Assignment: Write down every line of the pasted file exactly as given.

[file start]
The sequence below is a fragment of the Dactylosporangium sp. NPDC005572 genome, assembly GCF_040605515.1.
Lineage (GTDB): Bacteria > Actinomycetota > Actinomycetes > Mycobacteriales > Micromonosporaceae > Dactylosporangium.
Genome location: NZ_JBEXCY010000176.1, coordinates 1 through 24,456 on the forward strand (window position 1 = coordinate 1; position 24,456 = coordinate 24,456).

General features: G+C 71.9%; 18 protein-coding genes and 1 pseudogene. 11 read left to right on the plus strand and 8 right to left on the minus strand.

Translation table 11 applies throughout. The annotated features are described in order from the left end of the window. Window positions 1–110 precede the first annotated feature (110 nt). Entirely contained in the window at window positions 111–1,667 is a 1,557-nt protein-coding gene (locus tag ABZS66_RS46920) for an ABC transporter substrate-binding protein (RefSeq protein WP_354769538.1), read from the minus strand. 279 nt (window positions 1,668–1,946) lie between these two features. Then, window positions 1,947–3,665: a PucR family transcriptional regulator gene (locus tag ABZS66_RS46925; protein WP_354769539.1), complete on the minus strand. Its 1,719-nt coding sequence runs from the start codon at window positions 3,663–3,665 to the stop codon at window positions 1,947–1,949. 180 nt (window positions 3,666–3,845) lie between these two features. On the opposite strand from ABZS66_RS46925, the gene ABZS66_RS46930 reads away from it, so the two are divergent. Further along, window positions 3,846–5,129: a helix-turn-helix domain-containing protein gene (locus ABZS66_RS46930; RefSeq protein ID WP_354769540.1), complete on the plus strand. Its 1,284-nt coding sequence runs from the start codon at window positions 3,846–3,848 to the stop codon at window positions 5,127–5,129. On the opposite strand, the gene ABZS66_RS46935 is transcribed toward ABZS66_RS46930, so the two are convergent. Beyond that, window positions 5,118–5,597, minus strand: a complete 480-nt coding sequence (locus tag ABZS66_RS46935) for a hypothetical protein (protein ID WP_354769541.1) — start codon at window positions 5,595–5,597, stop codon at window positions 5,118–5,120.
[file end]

The sequence below is a fragment of the Dactylosporangium sp. NPDC005572 genome, assembly GCF_040605515.1.
Lineage (GTDB): Bacteria > Actinomycetota > Actinomycetes > Mycobacteriales > Micromonosporaceae > Dactylosporangium.
Genome location: NZ_JBEXCY010000176.1, coordinates 1 through 24,456 on the forward strand (window position 1 = coordinate 1; position 24,456 = coordinate 24,456).

General features: G+C 71.9%; 18 protein-coding genes and 1 pseudogene. 11 read left to right on the plus strand and 8 right to left on the minus strand.

Translation table 11 applies throughout. The annotated features are described in order from the left end of the window. Window positions 1–110 precede the first annotated feature (110 nt). Entirely contained in the window at window positions 111–1,667 is a 1,557-nt protein-coding gene (locus tag ABZS66_RS46920) for an ABC transporter substrate-binding protein (RefSeq protein WP_354769538.1), read from the minus strand. 279 nt (window positions 1,668–1,946) lie between these two features. Then, window positions 1,947–3,665: a PucR family transcriptional regulator gene (locus tag ABZS66_RS46925; protein WP_354769539.1), complete on the minus strand. Its 1,719-nt coding sequence runs from the start codon at window positions 3,663–3,665 to the stop codon at window positions 1,947–1,949. 180 nt (window positions 3,666–3,845) lie between these two features. On the opposite strand from ABZS66_RS46925, the gene ABZS66_RS46930 reads away from it, so the two are divergent. Further along, window positions 3,846–5,129: a helix-turn-helix domain-containing protein gene (locus ABZS66_RS46930; RefSeq protein ID WP_354769540.1), complete on the plus strand. Its 1,284-nt coding sequence runs from the start codon at window positions 3,846–3,848 to the stop codon at window positions 5,127–5,129. On the opposite strand, the gene ABZS66_RS46935 is transcribed toward ABZS66_RS46930, so the two are convergent. Beyond that, window positions 5,118–5,597, minus strand: a complete 480-nt coding sequence (locus tag ABZS66_RS46935) for a hypothetical protein (protein ID WP_354769541.1) — start codon at window positions 5,595–5,597, stop codon at window positions 5,118–5,120.